At All Saints’ we aim for excellence in English throughout the school. We aim to develop pupils’ abilities within an integrated programme of Speaking & Listening, Reading & Writing.
Our aims for pupils leaving All Saints’ at the end of Year 6 are:
reading and writing with confidence, fluency and understanding, using a range of independent strategies to take responsibility for their own learning including self-monitoring and correcting their own errors;
with a love of reading and a desire to read for enjoyment;
with an interest in words and their meanings; developing a growing vocabulary in relation to grammatical terminology;
understanding a range of text types, media types and genres;
able to write in a variety of styles and forms appropriate to the situation;
using their developing creativity, imagination, inventiveness and critical awareness;
having a suitable technical vocabulary to articulate their responses in any discussion.
At All Saints’ we have several established approaches to help us achieve these aims. Here are some of them.
We are fortunate to have the support of a large group of parent readers who read with pupils across Reception and KS1 on a regular basis. This means that pupils are continuously heard reading.
Reciprocal reading is started in Year 1 towards the summer term and develops up the school. This approach to guided reading helps pupils prepare text and have an understanding of it before they read to an adult. It gives pupils responsibility for the text and leads to discussion about the text without adult direction.
We use Beanstalk volunteers who are trained in supporting reading on a one-to-one basis. This support is aimed at pupils who might be older and has been identified as possibly benefitting from benefit continued one-to-one reading in a fun environment. Beanstalk readers will also play short games with pupils and discuss news from home or around school.
We are very pleased with a growing tradition of running a Shakespeare Week at All Saints’. We follow the lead set by the Shakespeare Birthplace Trust and every year focus on a different Shakespeare play. Each year group accesses the play at an appropriate level. We have had monologues (most notably the Seven Stages of Man) and extended writing through to matching characters from plays to suitable football positions. We all of course look forward to the dressing up.
No self-respecting primary school will skip World Book Day. We tie this in to Book Week. The focus for this week is strongly class based and hopes to enrich writing with a short sharp focus on books which teachers love and where they can share their passion for a particular book or author with their class.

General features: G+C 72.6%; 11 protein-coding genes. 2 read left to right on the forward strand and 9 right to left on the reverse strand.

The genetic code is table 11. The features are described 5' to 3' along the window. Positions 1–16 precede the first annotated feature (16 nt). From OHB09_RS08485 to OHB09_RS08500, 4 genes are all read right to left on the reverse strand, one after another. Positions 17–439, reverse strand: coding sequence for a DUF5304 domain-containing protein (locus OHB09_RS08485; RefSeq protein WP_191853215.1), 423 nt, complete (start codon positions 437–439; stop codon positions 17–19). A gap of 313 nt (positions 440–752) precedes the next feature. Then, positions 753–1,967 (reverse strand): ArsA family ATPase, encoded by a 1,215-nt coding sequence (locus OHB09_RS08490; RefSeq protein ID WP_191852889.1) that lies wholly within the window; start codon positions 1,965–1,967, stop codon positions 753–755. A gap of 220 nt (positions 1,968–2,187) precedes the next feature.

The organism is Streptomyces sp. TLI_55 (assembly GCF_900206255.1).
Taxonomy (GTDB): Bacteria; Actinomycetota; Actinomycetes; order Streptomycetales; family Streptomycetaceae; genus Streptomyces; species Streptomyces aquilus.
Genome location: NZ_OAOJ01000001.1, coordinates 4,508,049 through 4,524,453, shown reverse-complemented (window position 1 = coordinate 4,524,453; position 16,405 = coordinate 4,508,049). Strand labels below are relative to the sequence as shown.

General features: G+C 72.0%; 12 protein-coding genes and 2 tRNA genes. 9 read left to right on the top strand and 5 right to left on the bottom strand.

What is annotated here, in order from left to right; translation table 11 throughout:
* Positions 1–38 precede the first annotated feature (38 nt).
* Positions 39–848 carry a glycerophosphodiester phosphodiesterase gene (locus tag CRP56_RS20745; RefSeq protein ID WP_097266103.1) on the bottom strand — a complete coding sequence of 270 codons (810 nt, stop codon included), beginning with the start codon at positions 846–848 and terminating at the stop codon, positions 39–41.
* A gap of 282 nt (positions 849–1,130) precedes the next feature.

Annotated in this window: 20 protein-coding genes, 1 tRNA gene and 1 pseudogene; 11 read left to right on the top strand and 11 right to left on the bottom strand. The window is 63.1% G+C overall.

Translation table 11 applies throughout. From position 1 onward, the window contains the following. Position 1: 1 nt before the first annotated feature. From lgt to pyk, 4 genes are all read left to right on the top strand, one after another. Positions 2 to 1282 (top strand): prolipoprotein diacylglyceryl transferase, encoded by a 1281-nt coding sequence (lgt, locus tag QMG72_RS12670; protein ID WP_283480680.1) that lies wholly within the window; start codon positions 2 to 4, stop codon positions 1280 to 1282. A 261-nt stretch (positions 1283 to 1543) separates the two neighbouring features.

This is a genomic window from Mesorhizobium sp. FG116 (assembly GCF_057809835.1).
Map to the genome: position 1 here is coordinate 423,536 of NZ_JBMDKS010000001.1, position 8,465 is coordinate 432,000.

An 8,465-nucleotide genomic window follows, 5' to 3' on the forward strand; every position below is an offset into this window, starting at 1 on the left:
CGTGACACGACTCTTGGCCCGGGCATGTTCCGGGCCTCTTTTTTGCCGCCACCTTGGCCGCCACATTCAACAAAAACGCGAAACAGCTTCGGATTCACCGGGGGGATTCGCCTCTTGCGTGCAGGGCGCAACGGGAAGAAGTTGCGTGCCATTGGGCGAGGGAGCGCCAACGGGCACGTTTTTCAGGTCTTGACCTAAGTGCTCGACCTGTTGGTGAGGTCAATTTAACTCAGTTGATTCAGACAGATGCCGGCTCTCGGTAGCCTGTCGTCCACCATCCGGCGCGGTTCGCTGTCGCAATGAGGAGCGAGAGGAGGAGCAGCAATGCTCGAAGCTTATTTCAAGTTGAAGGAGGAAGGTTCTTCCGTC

Roald Dahl Day
Roald Dahl Day gives children the chance to immerse themselves in the rich writing of this well-loved author. The most recent book we focused on, the BFG, allowed for many writing opportunities and for imaginations to run wild but also to link to our school values of kindness and friendship.
Paired Reading with Ark Putney
Pupils from The Ark Putney Academy are paired with children from Year 2 upwards to support reading. These pupils have a working understanding of phonics. Our pupils are always excited to welcome their reading buddies back every week.
Whole School Writing Progression Display
Every year staff agree on a whole school writing task to showcase an area of writing, whether it is grammar in writing, a particular genre or even the writing process. This highlights the progression through the school to staff and visitors, but also to children and stimulates a growth mind set.
The school enters a team for the annual Model United Nations General Assembly debating competition, to develop debating skills in pupils where the school feels this might benefit certain individuals. All Saints’ has been very successful in the past, reaching the final round often and in 2016 being joint winners of the Best Debating Skills award. The team, working with Earlsfield Primary School, subsequently represented the Borough of Wandsworth in the English Speaking Union London finals and came second!
Word of Mouth Performance Poetry Competition
To promote confidence in speaking there is a regular programme for sharing in class. Most children come prepared for their slot and is then also ready to answer questions from their friends. This also allows for questioning skills to develop.
The school will enter for writing competitions on an ad hoc basis. We are very aware that writing presently requires strict evidence of age related expectations and that this often leaves creativity unrewarded. Writing competitions, like the Wicked Young Writers Award, often promote just this.